### 2 releases

0.1.1 | Aug 19, 2020 |
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0.1.0 | Mar 18, 2020 |

#**1862** in Algorithms

**MIT**license

22KB

66 lines

# Trinoise

A mathematical noise pattern of 3 values based on Number Theory and Set Theory

### Example

The signature of

is a list of 108 numbers in base 3:`4`

`[1, 0, 1, 2, 0, 1, 2, 0, 1, 2, 0, 1, 0, 1, 0, 1, 2, 0, 1, 0, 1, 0, 1, 2, 0, 1, 0, 1, 0, 1, 2,
0, 1, 2, 0, 1, 2, 0, 1, 0, 1, 0, 1, 2, 0, 1, 0, 1, 0, 1, 2, 0, 1, 0, 1, 0, 1, 2, 0, 1, 2, 0,
1, 2, 0, 1, 0, 1, 0, 1, 2, 0, 1, 0, 1, 0, 1, 2, 0, 1, 0, 1, 0, 1, 2, 0, 1, 2, 0, 1, 2, 0, 1,
0, 1, 0, 1, 2, 0, 1, 0, 1, 0, 1, 2, 0, 1, 0]
`

This signature is mathematically generated based on Number Theory and Set Theory.

A signature can be used to enumerate more efficiently through a collection which is similar to the powerset operator in Set Theory, but also includes isomorphisms. The property that is more efficient to search for, is how many modifications are required to change an identity map into a specific configuration.

### Properties

- Assigns a value to every natural number
- Fixed interpretation based on aligned positions to identity map
- Value counts the number of successors with decreasing value
- Never repeats the same number twice for bases greater than
`2` - Repeats noise pattern after

for base`N``^`N`N`

The value counts the number of successors with decrementing value. One can use it to skip successors and project into 3 values:

`0``base``-``2``base``-``1`

This is done using the

function.`tri`

The frequencies of

, `0`

and `1`

is predictable, e.g.
`2`

for base `[``470``,` `470``,` `155``]`

.`5`

The frequency of

and `0`

are equal for bases greater than `1`

(conjecture).`2`

The frequency of

or `0`

divided by frequency of `1`

converges rapidly
to `2`

when `base - 2`

`base`

goes to infinity (conjecture).### Inspiration

The powerset operator is important in Set Theory. To generate the powerset of a finite set, one can use a binary encoding, where each bit represents a membership of an object.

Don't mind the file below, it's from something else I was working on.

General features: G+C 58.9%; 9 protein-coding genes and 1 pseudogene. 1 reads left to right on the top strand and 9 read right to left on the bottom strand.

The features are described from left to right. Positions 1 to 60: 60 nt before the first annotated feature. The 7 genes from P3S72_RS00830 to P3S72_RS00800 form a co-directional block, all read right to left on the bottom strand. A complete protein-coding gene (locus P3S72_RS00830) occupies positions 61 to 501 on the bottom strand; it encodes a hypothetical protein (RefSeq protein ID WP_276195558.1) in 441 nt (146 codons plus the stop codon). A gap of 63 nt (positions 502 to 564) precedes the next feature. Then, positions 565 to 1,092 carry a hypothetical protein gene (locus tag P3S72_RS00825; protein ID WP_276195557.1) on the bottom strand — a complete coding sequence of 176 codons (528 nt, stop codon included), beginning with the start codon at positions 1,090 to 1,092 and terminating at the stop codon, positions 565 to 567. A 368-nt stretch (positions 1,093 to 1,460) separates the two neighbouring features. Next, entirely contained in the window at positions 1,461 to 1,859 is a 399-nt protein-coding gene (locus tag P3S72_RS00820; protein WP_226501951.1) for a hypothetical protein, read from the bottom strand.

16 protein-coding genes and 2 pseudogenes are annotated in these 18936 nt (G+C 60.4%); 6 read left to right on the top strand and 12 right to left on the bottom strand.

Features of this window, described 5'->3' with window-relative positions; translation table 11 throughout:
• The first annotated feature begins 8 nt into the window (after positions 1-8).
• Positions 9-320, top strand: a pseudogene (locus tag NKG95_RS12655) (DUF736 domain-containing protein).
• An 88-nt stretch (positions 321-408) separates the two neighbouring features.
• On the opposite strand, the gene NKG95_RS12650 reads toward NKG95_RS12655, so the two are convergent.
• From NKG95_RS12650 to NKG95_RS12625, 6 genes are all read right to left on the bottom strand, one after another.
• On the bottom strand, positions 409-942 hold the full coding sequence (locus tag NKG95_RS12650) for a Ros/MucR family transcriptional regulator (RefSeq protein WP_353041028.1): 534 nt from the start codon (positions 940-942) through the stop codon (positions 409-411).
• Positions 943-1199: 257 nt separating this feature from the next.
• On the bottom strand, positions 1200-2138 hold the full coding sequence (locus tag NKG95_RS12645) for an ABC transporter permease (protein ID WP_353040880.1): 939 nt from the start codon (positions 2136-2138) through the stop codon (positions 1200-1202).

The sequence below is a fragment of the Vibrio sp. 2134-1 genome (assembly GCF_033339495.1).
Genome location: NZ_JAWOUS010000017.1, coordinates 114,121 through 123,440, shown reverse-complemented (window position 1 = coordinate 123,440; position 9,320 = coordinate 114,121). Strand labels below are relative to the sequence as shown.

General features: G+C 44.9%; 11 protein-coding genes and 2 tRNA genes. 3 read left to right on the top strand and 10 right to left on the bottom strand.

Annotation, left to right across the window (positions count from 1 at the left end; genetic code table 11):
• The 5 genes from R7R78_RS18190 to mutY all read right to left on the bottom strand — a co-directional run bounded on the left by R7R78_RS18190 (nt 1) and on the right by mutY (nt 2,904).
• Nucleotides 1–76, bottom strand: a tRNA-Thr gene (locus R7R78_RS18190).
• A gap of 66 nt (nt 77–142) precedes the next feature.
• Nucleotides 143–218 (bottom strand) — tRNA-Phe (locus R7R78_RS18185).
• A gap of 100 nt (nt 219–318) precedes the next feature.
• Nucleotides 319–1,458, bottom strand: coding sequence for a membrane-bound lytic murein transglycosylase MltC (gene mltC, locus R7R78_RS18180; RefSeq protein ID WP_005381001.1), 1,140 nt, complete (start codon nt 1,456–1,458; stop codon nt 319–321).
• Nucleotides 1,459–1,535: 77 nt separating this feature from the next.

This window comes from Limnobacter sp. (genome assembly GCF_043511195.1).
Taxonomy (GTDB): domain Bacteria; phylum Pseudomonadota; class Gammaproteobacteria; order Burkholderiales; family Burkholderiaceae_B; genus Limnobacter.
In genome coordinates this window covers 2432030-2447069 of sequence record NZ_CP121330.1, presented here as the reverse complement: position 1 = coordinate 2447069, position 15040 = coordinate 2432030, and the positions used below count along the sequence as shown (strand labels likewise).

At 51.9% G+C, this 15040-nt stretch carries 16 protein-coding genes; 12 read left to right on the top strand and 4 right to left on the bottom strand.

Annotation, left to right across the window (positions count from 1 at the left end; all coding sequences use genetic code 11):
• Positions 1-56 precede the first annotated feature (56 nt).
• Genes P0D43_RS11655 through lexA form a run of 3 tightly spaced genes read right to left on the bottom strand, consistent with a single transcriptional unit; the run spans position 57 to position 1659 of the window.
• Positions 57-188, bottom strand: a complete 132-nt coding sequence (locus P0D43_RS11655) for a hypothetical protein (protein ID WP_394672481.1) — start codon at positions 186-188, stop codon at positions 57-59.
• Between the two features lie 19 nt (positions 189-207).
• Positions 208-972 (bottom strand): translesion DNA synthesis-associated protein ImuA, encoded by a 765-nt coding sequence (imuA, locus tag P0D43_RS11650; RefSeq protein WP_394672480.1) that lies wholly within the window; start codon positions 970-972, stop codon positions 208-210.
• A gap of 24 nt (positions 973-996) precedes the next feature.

One problem with the powerset operator, is that it does not provide information about isomorphisms of sets to themselves.

An isomorphism can be modeled as a permutation of an identity map.

For example,

is isomorphic to `[``0``,` `1``,` `2``,` `3``]`

.`[``3``,` `2``,` `1``,` `0``]`

Since a set is unordered, there is only one set for all isomorphisms of the set.

This extra information is desirable when studying equivalences. Therefore, one would like a more "powerful" way of generating sets. Instead of generating the sets directly, one wishes to perform an intermediate step, such that the sets are generated by modifying the data in the intermediate step.

There is a different way of generating sets that respects isomorphisms:

- Starting with an identity map
`[``0``,``1``,``2``,``...``,`n`-``1``]` - Modify one position at a time, e.g.

where`[``0``,``1``,``2``]``=>``[``0``,``0``,``2``]``1``=>``0` - A modification can use any number from

to`0``n-1` - The generated discrete combinatorial space forms a groupoid
- Redundant members are removed through post-filtering to form subsets

For example,

becomes a set which contains only `[``0``,` `0``,` `0``]`

.`{``0``}`

Isomorphisms are also generated, e.g.

, not just `[``2``,` `0``,` `1``]`

.
This is because every isomorphism is covered by some sequence of modifications,
starting from the identity map. Sometimes, a modification leads to a smaller subset,
but a second modification can lead to an isomorphism of a larger subset than previous step.`[``0``,` `1``,` `2``]`

For a

, all lists `n =3`

`[``0``,` `0``,` `0``]`

up to `[``2``,` `2``,` `2``]`

are generated by modifications.
Therefore, ignoring how these are connected by modifications,
one can simply enumerate all numbers from `0`

to `n``^`n

and interpret them in base `n`

.This means that the same method construct both subsets and isomorphisms. The combination of subsets and isomorphisms is interesting to study for Sized Type Theory, a type theory where functions can be applied to equivalences. It is believed that an equivalence can ensure the existence of a partial normal path, hence not require the function to be an isomorphism.

For example,

is mapped differently than `[``0``,` `0``,` `1``]`

, but both has